Children, young people and their families were respected and valued as individuals. Feedback from those who used the service had been exceptionally positive. Staff went above and beyond their usual duties to ensure children and young people received compassionate care. Children received excellent care from dedicated, caring and well trained staff who were skilled in working and communicating with children, young people and their families.

The leadership and culture of the unit drove improvement and the delivery of high-quality individual care.

All staff were committed to children, young people and their families and to their colleagues. There were high levels of staff satisfaction with staff saying they were proud of the unit as a place to work. They spoke highly of the culture and levels of engagement.

There was a good track record of lessons learnt and improvements when things went wrong. This was supported by staff working in an open and honest culture with a desire to get things right.

The unit was clean and well organised and suitable for children and young people. Staff adhered to infection prevention and control policies and protocols.

Critical care


Updated 14 June 2017

We rated the service overall as good because:

  • The care and treatment delivered, and the practices and protocols around them were safe.
  • There was a strong culture around delivering safe care.
  • People were protected from abuse and avoidable harm.
  • Care was effective and patients had the outcomes that should be expected.
  • Staff were well trained and experienced at delivering care.
  • Staff were caring, compassionate, and treated patients as individuals.
  • The services met the needs of vulnerable people, and those with specific mental and physical needs.
  • There were good assurance frameworks to demonstrate how the quality and safety of care was reviewed and understood.
  • There was a good culture of staff and patient involvement in the unit.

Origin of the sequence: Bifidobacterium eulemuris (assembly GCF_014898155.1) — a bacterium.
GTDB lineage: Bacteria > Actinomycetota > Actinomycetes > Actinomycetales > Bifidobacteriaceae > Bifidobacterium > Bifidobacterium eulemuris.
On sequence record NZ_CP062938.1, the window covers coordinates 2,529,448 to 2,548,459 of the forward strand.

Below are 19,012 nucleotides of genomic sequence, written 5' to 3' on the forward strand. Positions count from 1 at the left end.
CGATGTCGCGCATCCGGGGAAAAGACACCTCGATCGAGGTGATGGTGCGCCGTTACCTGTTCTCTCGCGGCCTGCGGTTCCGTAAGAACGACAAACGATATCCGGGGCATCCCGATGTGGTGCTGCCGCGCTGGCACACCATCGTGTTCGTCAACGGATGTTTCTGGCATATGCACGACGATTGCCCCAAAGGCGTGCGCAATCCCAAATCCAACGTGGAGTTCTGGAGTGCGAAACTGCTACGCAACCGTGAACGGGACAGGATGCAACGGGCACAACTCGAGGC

• There had been patient-focused improvements in the unit from the committed staff team.


  • With a high mortality rate at this trust, the service was not demonstrating learning from reviews into patient deaths.
  • There were problems with patient flow in the rest of the hospital and this was affecting the ability to admit, transfer, and discharge patients in critical care at the right time.
  • There was a lack of multidisciplinary or a collective approach to the leadership and management of the critical care unit.

End of life care


Updated 26 August 2015

Overall we rated the end of life service provided by the trust as good.

Following the withdrawal of the Liverpool Care Pathway the trust had developed its own policies and strategies around delivering care consistent with the latest nationally agreed guidance. The team have developed a range of tools to support these objectives. This included individualised end of life care plans which included new documentation such as symptom based observation charts. Better information for patients and relatives had been developed and action taken to get improved feedback from bereaved relatives. There was a hospital Specialist Palliative Care Team (SPCT) that supported staff on the wards by responding to referrals. They also provided some training.

There was an improvement plan and strategy in place for end of life services and leadership was provided on this. Members of the specialist palliative care team were clear about their objectives of their services, where improvements needed to be made and were well respected throughout the hospital. Staff were positive about the responsiveness of the team to referrals and the quality of advice and support that was provided.